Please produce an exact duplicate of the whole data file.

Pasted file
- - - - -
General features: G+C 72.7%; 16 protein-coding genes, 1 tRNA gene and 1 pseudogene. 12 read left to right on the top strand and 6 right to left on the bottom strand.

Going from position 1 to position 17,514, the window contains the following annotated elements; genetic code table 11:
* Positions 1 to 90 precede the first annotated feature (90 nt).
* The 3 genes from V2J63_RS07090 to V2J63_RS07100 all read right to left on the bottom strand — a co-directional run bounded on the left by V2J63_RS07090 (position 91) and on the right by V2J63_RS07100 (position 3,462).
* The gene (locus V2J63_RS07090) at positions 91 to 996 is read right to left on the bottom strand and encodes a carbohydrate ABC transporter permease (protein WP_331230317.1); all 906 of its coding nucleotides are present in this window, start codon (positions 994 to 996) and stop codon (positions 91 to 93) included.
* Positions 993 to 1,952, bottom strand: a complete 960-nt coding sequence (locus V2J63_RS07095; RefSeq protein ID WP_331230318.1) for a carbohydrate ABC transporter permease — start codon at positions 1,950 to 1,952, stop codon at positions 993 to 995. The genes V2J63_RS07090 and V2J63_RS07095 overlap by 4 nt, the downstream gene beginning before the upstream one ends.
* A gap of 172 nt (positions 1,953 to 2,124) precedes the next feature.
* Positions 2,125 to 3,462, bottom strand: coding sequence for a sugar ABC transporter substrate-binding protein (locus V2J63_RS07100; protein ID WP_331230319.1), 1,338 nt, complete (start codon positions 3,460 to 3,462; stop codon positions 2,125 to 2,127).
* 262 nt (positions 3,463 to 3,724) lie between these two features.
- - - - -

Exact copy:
General features: G+C 72.7%; 16 protein-coding genes, 1 tRNA gene and 1 pseudogene. 12 read left to right on the top strand and 6 right to left on the bottom strand.

Going from position 1 to position 17,514, the window contains the following annotated elements; genetic code table 11:
* Positions 1 to 90 precede the first annotated feature (90 nt).
* The 3 genes from V2J63_RS07090 to V2J63_RS07100 all read right to left on the bottom strand — a co-directional run bounded on the left by V2J63_RS07090 (position 91) and on the right by V2J63_RS07100 (position 3,462).
* The gene (locus V2J63_RS07090) at positions 91 to 996 is read right to left on the bottom strand and encodes a carbohydrate ABC transporter permease (protein WP_331230317.1); all 906 of its coding nucleotides are present in this window, start codon (positions 994 to 996) and stop codon (positions 91 to 93) included.
* Positions 993 to 1,952, bottom strand: a complete 960-nt coding sequence (locus V2J63_RS07095; RefSeq protein ID WP_331230318.1) for a carbohydrate ABC transporter permease — start codon at positions 1,950 to 1,952, stop codon at positions 993 to 995. The genes V2J63_RS07090 and V2J63_RS07095 overlap by 4 nt, the downstream gene beginning before the upstream one ends.
* A gap of 172 nt (positions 1,953 to 2,124) precedes the next feature.
* Positions 2,125 to 3,462, bottom strand: coding sequence for a sugar ABC transporter substrate-binding protein (locus V2J63_RS07100; protein ID WP_331230319.1), 1,338 nt, complete (start codon positions 3,460 to 3,462; stop codon positions 2,125 to 2,127).
* 262 nt (positions 3,463 to 3,724) lie between these two features.